Cultivating a Winning Character
With the enormous financial costs associated with pursuing a college tennis scholarship, let alone a possible career as a professional tennis player, most tennis families are seeking avenues to help defray the expenses. Getting a sponsorship with a major sporting goods company may be a worthwhile path to pursue for your junior players. But also, a lot of the qualities companies look for when deciding which juniors to sponsor are qualities we should be cultivating in all our young players.
At the 2011 National Spring Clay Court Boys and Girls 12 and Under Championships held in Delray Beach and Boca Raton, Fla., Ivan Baron, the director/promoter of the tournament, arranged a mandatory meeting for registrants that included a talk by the head talent scout for Prince Sports, Ken Merritt.
I was delighted that Merritt started his talk setting the tone for the tournament, “Unsportsmanship behavior won’t get you a sponsorship, even if you are the No. 2 junior in the country. The days of McEnroe and Connors are gone.”
He went on to say that rankings accounted for less than 1 percent of the decision to offer players sponsorships down the road. Prince, he said, is looking for “leaders” and feels this is true of many of the sporting goods companies. Prince has a staff of six full-time scouts along with numerous part-time staffers who travel the junior tennis circuit looking to develop long-term relationships with promising juniors. These scouts, often unnoticed and anonymous, observe not only matches but how players conduct themselves off the court as well.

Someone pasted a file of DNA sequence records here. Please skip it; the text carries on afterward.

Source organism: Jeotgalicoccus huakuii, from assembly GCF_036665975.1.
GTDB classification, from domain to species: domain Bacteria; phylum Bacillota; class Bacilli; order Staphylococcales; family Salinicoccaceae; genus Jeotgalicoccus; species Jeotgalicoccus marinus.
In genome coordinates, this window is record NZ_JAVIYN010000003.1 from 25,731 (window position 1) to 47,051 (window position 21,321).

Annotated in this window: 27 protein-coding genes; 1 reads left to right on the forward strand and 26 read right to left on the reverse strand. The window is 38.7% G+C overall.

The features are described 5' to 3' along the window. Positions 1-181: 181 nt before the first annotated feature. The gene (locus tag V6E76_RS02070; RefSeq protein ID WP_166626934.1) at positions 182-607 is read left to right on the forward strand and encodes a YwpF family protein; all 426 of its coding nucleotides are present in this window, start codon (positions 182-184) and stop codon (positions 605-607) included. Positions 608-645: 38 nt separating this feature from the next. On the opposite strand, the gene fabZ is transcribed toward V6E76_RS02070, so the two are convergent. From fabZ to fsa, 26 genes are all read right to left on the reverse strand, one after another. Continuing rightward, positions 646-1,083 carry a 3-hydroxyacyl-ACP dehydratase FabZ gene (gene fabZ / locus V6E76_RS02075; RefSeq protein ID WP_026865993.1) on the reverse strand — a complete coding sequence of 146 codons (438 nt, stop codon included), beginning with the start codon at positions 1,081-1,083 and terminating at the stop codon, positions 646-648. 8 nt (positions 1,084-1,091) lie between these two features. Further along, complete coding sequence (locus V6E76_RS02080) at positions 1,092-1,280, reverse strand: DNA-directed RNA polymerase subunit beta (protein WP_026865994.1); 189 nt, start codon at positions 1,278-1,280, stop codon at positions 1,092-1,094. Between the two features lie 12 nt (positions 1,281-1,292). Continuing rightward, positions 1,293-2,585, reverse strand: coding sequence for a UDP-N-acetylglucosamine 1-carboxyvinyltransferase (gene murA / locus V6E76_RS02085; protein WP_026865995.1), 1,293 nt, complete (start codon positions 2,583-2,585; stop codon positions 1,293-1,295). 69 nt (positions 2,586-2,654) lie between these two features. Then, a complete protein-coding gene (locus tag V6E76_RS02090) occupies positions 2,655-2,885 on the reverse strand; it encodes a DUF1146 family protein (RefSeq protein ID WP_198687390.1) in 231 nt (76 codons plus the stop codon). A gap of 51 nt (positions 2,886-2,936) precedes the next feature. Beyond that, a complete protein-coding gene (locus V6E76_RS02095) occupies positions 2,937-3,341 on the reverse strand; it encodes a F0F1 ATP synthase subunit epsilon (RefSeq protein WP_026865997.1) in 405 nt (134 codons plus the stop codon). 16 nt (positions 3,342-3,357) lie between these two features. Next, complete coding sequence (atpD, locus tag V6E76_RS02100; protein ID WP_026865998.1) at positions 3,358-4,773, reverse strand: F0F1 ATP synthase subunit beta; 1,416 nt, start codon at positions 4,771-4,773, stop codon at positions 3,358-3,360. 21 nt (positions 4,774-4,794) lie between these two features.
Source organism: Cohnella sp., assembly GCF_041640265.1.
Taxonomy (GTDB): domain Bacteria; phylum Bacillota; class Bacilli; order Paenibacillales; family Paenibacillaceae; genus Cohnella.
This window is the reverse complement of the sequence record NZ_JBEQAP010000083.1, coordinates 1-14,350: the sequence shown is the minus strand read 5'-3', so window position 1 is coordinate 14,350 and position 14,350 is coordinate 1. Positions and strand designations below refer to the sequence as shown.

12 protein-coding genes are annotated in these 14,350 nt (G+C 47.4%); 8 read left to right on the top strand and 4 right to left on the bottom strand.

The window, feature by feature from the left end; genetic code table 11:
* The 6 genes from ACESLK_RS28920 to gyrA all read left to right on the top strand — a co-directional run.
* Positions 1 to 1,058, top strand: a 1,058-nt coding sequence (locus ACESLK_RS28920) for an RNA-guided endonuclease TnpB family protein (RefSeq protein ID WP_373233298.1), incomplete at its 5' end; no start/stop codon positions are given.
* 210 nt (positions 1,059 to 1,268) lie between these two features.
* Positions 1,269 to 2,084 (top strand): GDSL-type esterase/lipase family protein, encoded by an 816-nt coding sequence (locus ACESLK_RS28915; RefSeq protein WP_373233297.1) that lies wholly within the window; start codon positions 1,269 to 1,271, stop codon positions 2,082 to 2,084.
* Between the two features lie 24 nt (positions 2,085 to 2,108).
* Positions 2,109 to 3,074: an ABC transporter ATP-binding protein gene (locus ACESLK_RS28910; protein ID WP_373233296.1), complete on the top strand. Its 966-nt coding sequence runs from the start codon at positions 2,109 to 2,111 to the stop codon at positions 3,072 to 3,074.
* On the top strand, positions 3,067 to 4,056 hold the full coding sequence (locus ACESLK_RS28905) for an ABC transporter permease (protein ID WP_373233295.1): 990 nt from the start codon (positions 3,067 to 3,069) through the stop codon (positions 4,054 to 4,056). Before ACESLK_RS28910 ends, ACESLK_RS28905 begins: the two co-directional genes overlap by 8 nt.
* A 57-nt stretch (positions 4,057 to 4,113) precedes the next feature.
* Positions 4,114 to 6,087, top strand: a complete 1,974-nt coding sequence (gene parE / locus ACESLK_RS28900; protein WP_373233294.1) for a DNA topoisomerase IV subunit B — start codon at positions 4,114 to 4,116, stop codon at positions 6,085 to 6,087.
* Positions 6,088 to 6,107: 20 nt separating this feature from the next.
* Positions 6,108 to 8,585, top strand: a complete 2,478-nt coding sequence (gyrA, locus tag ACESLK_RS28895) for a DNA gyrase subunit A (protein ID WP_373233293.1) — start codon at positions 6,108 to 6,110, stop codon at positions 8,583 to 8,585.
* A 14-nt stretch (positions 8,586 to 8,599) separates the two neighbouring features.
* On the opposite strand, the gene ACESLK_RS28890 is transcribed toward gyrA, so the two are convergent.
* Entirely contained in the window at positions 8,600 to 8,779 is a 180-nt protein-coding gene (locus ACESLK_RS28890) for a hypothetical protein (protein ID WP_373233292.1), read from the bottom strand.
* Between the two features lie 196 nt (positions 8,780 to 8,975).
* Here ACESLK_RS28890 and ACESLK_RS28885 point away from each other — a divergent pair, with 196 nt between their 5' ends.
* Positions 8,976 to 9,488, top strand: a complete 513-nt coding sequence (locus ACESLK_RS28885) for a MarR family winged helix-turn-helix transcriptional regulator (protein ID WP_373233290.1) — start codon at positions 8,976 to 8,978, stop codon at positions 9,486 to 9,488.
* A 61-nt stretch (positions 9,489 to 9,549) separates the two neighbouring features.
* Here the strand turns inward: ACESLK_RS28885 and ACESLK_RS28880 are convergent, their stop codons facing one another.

Here are some of the key questions Merritt asked the young athletes and parents to reflect on:
- Do you carry yourself proudly?
- Do you hold your tennis bag properly?
- Do you control yourself physically and mentally when things aren’t going well?
- Do you fight hard when faced with adversity, or do you check out?
- Do you play independently or look at your coach or parent after each point?
- Are you fearless or do you push the ball to win?
- Are you mature or are you a whiner and complainer?
- Are you respectful toward your opponent and yourself?
- Do you demonstrate good sportsmanship on and off the court?
- Do you have good pre-match preparation habits, whether it be relaxing in solitude or jumping rope?
- Finally, do you love to compete to win a tough point at match point or are you hoping your opponent double faults?
The areas that Merritt addressed are many of the same ones I work on with my clients in my role as a sports psychology consultant. By focusing on developing these attitudes and behaviors, young athletes will not only perform better, they’ll stand a far greater chance of landing endorsements with sporting good companies that can pay handsome dividends for years to come.
If it sounds like sponsors are something of a “big brother,” that’s probably true. They have a lot of influence and have decided to use it to encourage the development of players who can best represent their product lines to the public. With the potential to offer players great rewards and financial incentives, they have raised the bar and are seeking not only great players, but great people.
See all articles by Robert F. Heller
About the Author
Dr. Robert F. Heller is a psychologist and consultant in the areas of performance enhancement and stress management. He is the author of Mental Skills for Match Play and Mental Toughness. For information on telephone consultation, products, and other services, contact firstname.lastname@example.org, thewinningedge.usptapro.com, or 561-451-2731. He is based in Boca Raton, Fla.
TI magazine search
TI magazine articles
- Our Serve: Re-Evaluating What We Do
- Industry News
- Court Construction: Making Dreams a Reality
- Racquet Tech: Following Directions
- Retailing Tip: There Are Still Only Three Ways To Grow Your Retail Biz!
- Apparel Retailing: Clothes Calls
- Distinguished Facility-of-the-Year Awards: Residential Development
- Community Tennis: Local Heroes
- String Playtest: Pacific Poly Force Black Series 1.20
- Your Serve: The Perfect Storm